An apparatus and technique have been devised for measuring the radiation pattern of a microwave patch antenna that is one of a number of identical units that have been fabricated in a planar array on a high-resistivity silicon wafer. The apparatus and technique are intended, more specifically, for application to such an antenna that includes a DC-controlled microelectromechanical system (MEMS) actuator for switching the antenna between two polarization states or between two resonance frequencies.

Figure 1. RF and DC Probes are applied to the transmission line of one of several identical patch antennas on a silicon wafer of 3-in. (7.62-cm) diameter.

Prior to the development of the present apparatus and technique, patch antennas on wafers were tested by techniques and equipment that are more suited to testing of conventional printed-circuit antennas. The techniques included sawing of the wafers to isolate individual antennas for testing. The equipment included custom-built test fixtures that included special signal launchers and transmission-line transitions. The present apparatus and technique eliminate the need for sawing wafers and for custom-built test fixtures, thereby making it possible to test antennas in less time and at less cost. Moreover, in a production setting, elimination of the premature sawing of wafers for testing reduces loss from breakage, thereby enhancing yield.

Figure 2. The Spinning Open-Ended Rectangular Waveguide samples the radiation from a patch antenna on the wafer. The antenna is positioned along an arc by use of the stepping motor.

The apparatus includes (1) a commercial coplanar-waveguide ground-signal-ground radio-frequency (RF) probe, through which microwave excitation is applied to a microstrip transmission line that is part of the integrated circuitry of the patch antenna under test; (2) DC probes for biasing the microelectromechanical actuator; (3) a spinning linearly polarized antenna for sampling the linearly and circularly polarized radiation from the patch antenna as a function of angle relative to the perpendicular to the plane of the wafer; and (4) an automatic network analyzer/microwave receiver for measuring the sampled signal. The microwave probe is a commercial unit of the coplanar-waveguide (CPW) ground-ground-signal-ground type. The microwave and DC probes (see Figure 1) are installed in a commercial RF wafer probe station that has been modified to accommodate the rotating sampling antenna.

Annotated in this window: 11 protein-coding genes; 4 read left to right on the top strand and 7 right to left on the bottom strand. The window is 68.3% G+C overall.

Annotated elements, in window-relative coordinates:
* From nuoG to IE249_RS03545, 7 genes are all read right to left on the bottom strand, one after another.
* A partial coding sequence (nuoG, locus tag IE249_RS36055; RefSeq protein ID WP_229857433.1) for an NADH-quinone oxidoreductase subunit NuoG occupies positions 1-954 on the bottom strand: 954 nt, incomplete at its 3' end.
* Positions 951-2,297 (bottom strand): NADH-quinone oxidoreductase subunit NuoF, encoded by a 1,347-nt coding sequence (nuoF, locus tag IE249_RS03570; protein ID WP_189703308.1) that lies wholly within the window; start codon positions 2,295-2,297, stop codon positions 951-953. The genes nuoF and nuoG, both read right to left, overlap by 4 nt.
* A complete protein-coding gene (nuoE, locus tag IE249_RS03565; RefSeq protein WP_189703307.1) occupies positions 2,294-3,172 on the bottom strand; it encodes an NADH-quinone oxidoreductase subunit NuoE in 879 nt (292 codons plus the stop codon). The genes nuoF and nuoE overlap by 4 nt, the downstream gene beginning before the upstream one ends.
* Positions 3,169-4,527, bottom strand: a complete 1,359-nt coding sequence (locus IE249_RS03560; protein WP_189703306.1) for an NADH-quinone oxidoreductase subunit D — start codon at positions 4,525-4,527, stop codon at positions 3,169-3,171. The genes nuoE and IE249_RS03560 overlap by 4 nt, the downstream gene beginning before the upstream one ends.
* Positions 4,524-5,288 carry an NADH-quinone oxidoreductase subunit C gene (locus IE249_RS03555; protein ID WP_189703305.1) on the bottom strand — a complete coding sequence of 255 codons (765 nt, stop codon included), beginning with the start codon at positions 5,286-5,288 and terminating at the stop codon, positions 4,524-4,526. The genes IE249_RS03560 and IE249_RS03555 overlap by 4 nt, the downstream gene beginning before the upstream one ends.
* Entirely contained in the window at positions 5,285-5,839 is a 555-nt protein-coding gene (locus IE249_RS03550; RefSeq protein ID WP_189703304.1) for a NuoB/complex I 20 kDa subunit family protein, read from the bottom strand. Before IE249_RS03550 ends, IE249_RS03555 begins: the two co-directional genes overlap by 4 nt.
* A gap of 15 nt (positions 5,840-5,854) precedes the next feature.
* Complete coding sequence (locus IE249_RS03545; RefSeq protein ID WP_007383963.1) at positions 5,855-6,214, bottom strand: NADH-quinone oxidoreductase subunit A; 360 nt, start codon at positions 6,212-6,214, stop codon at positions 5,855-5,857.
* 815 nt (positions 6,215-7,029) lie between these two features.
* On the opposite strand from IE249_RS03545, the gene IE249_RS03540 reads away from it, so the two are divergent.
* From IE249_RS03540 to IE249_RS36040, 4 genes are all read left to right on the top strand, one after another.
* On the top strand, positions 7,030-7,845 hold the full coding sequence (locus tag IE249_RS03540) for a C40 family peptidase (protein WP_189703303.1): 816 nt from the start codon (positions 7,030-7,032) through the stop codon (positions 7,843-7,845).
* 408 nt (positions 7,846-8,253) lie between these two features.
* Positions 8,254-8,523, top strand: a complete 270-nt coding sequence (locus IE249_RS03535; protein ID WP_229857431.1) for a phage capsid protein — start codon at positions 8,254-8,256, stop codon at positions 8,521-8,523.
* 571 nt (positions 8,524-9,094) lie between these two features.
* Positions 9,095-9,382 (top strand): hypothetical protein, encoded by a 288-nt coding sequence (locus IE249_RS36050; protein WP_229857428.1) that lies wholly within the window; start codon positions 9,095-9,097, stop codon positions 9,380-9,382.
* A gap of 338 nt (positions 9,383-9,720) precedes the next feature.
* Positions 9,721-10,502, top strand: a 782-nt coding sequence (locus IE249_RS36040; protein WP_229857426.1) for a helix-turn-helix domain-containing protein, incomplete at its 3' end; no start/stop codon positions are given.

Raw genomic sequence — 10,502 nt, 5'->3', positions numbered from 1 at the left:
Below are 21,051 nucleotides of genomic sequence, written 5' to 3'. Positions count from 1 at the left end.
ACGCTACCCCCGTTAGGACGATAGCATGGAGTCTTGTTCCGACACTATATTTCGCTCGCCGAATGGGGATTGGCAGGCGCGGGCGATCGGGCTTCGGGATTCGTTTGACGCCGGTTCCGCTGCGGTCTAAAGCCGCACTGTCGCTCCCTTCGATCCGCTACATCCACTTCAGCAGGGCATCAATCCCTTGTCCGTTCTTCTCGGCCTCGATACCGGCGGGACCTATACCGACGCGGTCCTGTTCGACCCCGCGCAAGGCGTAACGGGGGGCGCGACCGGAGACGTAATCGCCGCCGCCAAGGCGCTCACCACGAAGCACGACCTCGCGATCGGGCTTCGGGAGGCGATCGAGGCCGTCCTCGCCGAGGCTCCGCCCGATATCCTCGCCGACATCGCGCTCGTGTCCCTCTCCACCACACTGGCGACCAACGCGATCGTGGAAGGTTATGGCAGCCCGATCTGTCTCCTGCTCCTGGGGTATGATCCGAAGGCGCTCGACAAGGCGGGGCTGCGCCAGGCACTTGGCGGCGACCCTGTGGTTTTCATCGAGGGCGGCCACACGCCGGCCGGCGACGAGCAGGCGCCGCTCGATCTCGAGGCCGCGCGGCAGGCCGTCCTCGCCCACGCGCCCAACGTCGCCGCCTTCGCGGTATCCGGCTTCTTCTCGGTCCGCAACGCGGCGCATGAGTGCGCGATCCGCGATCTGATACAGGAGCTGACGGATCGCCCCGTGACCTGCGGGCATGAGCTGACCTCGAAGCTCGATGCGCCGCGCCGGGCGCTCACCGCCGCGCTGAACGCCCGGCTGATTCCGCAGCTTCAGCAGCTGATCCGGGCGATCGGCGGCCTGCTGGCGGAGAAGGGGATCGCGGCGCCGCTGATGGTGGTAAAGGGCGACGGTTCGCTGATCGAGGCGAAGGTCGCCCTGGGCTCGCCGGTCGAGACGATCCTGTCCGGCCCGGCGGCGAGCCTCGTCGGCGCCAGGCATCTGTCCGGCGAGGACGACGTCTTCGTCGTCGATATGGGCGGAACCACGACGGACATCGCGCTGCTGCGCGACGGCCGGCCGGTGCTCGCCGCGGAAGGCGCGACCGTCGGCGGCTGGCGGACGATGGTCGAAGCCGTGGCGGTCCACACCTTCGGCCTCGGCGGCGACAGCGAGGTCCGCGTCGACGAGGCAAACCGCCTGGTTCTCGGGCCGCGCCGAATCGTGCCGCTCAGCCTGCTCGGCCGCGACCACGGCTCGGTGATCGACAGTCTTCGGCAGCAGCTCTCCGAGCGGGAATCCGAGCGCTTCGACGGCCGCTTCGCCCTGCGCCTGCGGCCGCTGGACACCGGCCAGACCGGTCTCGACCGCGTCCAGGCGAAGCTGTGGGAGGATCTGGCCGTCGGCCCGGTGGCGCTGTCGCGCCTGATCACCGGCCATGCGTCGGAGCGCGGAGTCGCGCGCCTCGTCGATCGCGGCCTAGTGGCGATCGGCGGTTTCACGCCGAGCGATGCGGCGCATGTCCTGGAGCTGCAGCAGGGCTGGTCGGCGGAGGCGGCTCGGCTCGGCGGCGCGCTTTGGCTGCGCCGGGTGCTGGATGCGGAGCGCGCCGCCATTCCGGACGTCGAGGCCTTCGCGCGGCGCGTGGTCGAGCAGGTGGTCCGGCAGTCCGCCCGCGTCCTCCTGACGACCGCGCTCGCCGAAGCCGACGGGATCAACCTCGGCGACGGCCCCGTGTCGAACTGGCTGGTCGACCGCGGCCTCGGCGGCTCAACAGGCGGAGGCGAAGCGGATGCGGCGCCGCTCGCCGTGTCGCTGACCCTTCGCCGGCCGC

The sampling antenna (see Figure 2) is an open-ended rectangular waveguide that is spun by use of a small DC motor mounted on poly (methyl methacrylate)arm. The signal acquired by the sampling antenna is coupled through a coaxial rotary joint to a detector that is also mounted on the arm. The arm, in turn, is attached to the shaft of a stepping motor, which is used to position the sampling antenna, in increments of a few degrees, along an arc that extends from -90° to +90° relative to the perpendicular to the plane of the wafer.

This work was done by Rainee N. Simons of Glenn Research Center. For further information, access the Technical Support Package (TSP) free on-line at under the Electronics/Computers category. Inquiries concerning rights for the commercial use of this invention should be addressed to

NASA Glenn Research Center, Commercial Technology Office, Attn: Steve Fedor, Mail Stop 4-8, 21000 Brookpark Road, Cleveland Ohio 44135.

Refer to LEW-17462.

NASA Tech Briefs Magazine

This article first appeared in the September, 2004 issue of NASA Tech Briefs Magazine.

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